Piazza Risorgimento, 6, Zona Risorgimento
If you have time in the morning for more than a café at a bar (the Italian version of breakfast), come to this charming little spot in the Porta Monforte area. You’re here mainly for the prosciutto-filled brioche, a specialty of the house, which is so good that even busy Milanese locals will break their no-breakfast rule to sit down and have one (or two) of these freshly baked treats.
Il Massimo del Gelato
Via Lodovico Castelvetro, 18, Bullona
In a city with so many gelato choices, it’s worth doing some research before committing. One of our favorites is Il Massimo, just north of Chinatown. It’s a bit off the beaten path, but once you try it, you’ll understand why it’s worth the trek. All forty flavors are made fresh every day—including several variations on chocolate (dark chocolate, chocolate cherry, chocolate with cinnamon, etc).
Via Spadari, 9, Cinque Vie
One of Europe’s finest food emporiums, Peck has been offering all manner of quality prepared foods, produce, meats, pastas, and cheeses since opening in 1883. Even if you don’t come to shop, take a walk around to see what the best Italian ingredients look like. Afterward, head upstairs to the on-site restaurant and bar for some risotto and osso bucco.
Galleria Vittorio Emanuele II, Centro Storico
At this historic, nineteenth-century bakery, cakes, cornetto, biscotti, chocolates, and tarts are displayed like jewelry behind glass-covered casing. And the sense of history is strong—the bakery has operated continuously here since 1824. A second location opened a few years ago in the Galleria Vittorio Emanuele II, outfitted in green jacquard silk floral wallpaper and velvet armchairs and sofas that feel both welcoming and opulent.
Largo Isarco 2, San Luigi
Since opening in 2015 in Fondazione Prada, this Wes Anderson-–designed café has almost become synonymous with Milan—at least, for those in the worlds of fashion and design. Stepping through its doors feels like walking onto one of Anderson’s film sets, with jukeboxes, Steve Zissou (a character from The Life Aquatic)–themed pinball machines, pastel Formica chairs, and terrazzo floors that all give off a kind of retro, 1950s sense of nostalgia. It’s certainly one of the prettiest spots you’ll find for a biscotti and espresso break.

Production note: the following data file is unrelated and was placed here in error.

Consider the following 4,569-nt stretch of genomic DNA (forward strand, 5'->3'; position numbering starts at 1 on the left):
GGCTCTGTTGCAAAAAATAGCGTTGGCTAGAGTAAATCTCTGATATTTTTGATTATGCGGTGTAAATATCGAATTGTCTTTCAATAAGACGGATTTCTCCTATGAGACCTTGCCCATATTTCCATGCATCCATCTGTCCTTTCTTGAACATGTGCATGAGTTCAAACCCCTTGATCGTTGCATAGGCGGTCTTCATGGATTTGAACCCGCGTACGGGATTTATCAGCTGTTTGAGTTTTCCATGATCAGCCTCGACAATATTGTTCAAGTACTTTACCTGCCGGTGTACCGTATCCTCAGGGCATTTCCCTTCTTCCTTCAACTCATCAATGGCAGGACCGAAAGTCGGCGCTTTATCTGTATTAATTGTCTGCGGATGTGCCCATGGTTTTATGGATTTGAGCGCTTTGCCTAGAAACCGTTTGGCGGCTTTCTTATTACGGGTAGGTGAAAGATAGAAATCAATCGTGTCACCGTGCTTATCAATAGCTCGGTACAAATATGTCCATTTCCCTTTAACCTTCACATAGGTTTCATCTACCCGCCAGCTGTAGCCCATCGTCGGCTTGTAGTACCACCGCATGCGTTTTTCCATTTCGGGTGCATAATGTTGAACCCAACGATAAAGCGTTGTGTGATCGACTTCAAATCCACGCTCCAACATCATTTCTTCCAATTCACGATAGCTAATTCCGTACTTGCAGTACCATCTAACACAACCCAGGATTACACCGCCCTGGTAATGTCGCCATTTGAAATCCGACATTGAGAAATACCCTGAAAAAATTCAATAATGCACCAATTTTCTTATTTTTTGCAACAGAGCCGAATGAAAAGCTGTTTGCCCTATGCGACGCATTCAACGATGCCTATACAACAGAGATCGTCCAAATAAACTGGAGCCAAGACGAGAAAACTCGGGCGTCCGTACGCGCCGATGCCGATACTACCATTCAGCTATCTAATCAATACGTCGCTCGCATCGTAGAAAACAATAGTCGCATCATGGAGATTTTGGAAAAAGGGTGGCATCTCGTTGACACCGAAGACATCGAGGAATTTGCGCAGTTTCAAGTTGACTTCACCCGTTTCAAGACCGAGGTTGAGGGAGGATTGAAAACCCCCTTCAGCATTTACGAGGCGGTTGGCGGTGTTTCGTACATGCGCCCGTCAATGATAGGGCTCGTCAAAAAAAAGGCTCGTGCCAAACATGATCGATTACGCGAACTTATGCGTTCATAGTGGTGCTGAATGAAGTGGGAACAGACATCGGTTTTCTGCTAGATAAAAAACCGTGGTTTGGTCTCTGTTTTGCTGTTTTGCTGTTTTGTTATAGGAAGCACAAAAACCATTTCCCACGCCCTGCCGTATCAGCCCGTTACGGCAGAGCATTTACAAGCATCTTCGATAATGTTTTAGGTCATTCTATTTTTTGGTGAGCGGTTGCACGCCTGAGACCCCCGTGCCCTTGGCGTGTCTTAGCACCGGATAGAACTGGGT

Gelateria La Carraia
Piazza Nazario Sauro, 25/r, Palazzo Pitti
There are no artificial flavorings or colorings in the gelato at La Carraia, just the concentrated nectar of the best fruits, nuts, and herbs of the season. La Carraia’s display is enough to lure you in, with its creamy mounds of colorful options. Go for a more unusual one, like torta della nonna (“grandma’s cake,” a regional pine nut dessert), or the best one, ricotta. Best of all, the small degustazione (taster cones) are a steal at only one euro.
Piazza Lorenzo Ghiberti, Santa Croce
If you’ve enjoyed dinner at one of Florence’s better restaurants, there’s a good chance the produce came from this market. Ten minutes from Piazza del Duomo, Mercato Sant’Ambrogio is open daily and is the ideal spot to fill up on vegetables and fruit—or a panino from Semel, which we heartily recommend—if you’ve maxed out on pasta but not on carbs in general. The nearby Enoteca Sant’Ambrogio is a wonderful spot to taste some bold Tuscan reds or spend the late afternoon after browsing the market.
Piazza della Signoria, 5/R, Duomo
Breakfast your local café in Italy is a ritual as social as it is caffeinating. The centuries-old habit has led to the proliferation of especially beautiful ones, as well as grand salons all across the country. In Florence, no spot is more elegant than Rivoire. The feeling is very old-world, with a mahogany bar, white tablecloths, and suited-up waiters flying around with silver platters held high above their heads. Take a seat in front and settle in among the elderly Florentines with their newspapers and machiattos, or sip a café standing at the bar as most locals do. In the colder months, wrap up and brave the outdoors with a view of the statue of David (disclaimer: The statue outside is a stand-in for the real deal, which is safely inside the museum) and the Accademia while savoring Rivoire’s ridiculously indulgent hot chocolate.
Piazza Lorenzo Ghiberti, 44, Santa Croce
A hole-in-the-wall hatch in a corner of the Sant’Ambrogio market, Semel’s proprietor—the very dapper and thoroughly Florentine Marco Paparozzi—turns out hundreds of perfect panini (the perfect late lunch). Don’t go expecting a sliver of prosciutto and some cheese wedged between two slices of bread. Paparozzi’s panini are the most sophisticated combinations of Tuscan ingredients: Wild boar (cinghiale) and broccoli, sweet pear and truffled Pecorino…you get the idea. Order off the blackboard then settle in to watch the theater of Florence’s busiest market from your curbside seat.
Via Giuseppe Verdi, 36//R, Santa Croce
Salumeria Verdi is the Florentine equivalent of a deli. But this is a city with high gastronomic standards, and what you get here are no ordinary sandwiches. Italy in general and Tuscany in particular have an extremely varied bread tradition and this Salumeria showcases close to all of them. There’s schiacciata (a type of squashed, doughy Tuscan flatbread), piadina (an even flatter bread that you almost treat as a wrap), and the ubiquitous ciabatta (a very airy, white loaf); all are stuffed full of the region’s best meat and cheese by proprietor Pino and his family.
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